Rousseau, C., & Hassan, G. (2019)
Journal of the american academy of child and adolescent psychiatry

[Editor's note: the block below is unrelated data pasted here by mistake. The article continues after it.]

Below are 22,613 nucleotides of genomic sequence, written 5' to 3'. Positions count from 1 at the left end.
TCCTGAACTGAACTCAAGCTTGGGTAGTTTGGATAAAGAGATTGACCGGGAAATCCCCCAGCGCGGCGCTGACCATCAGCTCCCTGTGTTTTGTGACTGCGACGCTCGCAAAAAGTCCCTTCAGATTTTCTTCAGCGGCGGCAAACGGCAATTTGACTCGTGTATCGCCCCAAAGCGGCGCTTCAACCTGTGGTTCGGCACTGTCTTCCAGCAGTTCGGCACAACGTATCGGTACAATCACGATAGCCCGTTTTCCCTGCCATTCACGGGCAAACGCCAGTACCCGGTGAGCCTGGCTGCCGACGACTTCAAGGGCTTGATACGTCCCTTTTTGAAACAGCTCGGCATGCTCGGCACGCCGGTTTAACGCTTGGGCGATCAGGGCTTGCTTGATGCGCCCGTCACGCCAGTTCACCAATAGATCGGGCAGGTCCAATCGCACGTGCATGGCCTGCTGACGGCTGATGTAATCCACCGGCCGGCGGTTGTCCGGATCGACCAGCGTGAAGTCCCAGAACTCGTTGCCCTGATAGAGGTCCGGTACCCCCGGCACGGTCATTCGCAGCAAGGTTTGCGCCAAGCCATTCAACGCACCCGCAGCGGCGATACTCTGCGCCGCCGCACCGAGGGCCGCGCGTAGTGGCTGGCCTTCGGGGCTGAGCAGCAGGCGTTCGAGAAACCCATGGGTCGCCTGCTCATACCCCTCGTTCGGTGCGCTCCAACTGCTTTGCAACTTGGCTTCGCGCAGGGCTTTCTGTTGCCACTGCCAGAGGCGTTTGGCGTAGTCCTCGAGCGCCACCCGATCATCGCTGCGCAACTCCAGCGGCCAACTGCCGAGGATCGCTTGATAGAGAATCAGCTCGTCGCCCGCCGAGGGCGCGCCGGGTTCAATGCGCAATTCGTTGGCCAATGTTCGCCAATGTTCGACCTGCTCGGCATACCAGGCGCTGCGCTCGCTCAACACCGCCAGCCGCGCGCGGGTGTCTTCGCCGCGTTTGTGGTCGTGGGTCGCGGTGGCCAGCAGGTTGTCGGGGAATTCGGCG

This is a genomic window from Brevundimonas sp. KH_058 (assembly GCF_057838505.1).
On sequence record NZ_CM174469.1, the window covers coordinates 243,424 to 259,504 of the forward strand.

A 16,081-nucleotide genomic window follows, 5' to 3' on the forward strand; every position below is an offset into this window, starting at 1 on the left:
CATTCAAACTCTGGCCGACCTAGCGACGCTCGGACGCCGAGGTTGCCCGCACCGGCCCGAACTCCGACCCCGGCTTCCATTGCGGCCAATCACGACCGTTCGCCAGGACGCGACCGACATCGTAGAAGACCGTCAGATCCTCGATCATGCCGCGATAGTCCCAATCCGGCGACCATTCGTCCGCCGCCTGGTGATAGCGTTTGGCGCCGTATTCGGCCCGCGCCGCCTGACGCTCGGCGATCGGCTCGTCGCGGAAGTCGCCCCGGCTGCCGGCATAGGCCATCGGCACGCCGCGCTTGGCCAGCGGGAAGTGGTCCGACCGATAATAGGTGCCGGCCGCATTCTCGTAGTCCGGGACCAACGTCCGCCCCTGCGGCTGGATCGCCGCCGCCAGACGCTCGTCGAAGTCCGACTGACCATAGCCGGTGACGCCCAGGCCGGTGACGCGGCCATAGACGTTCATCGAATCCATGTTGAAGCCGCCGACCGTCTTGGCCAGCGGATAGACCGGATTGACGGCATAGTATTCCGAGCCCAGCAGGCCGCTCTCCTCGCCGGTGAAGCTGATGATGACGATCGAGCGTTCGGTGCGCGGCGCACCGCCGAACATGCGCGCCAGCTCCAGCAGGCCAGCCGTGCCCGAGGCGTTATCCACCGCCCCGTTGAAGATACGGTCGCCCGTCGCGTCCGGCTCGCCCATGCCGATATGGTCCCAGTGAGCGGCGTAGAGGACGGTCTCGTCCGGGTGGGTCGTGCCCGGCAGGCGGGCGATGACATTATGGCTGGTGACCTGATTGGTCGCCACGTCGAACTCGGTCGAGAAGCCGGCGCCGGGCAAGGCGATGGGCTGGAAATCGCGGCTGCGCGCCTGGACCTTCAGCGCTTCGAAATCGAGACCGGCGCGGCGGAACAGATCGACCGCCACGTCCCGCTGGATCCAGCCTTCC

Although structural violence and social inequality affect youth physical and mental health throughout the world, the problem of violent radicalization (VR) has more recently emerged as an area of concern for professionals working with youth. Radicalization is a dynamic, complex process that is generated and fueled by intercommunity frictions and conflicting political, social, and economic discourses and interests. It takes the form of a shift away from a moderate point of view to a rigid one that rejects the status quo and demands drastic societal change, although not necessarily through violence.2 Violent radicalization is when radicalization includes the support of or the plan to use violent measures, including hate crimes and incidents and/or mass killings, often targeting a group characteristic (race, religion, gender orientation and identity, or political views), to achieve one’s goals of social change.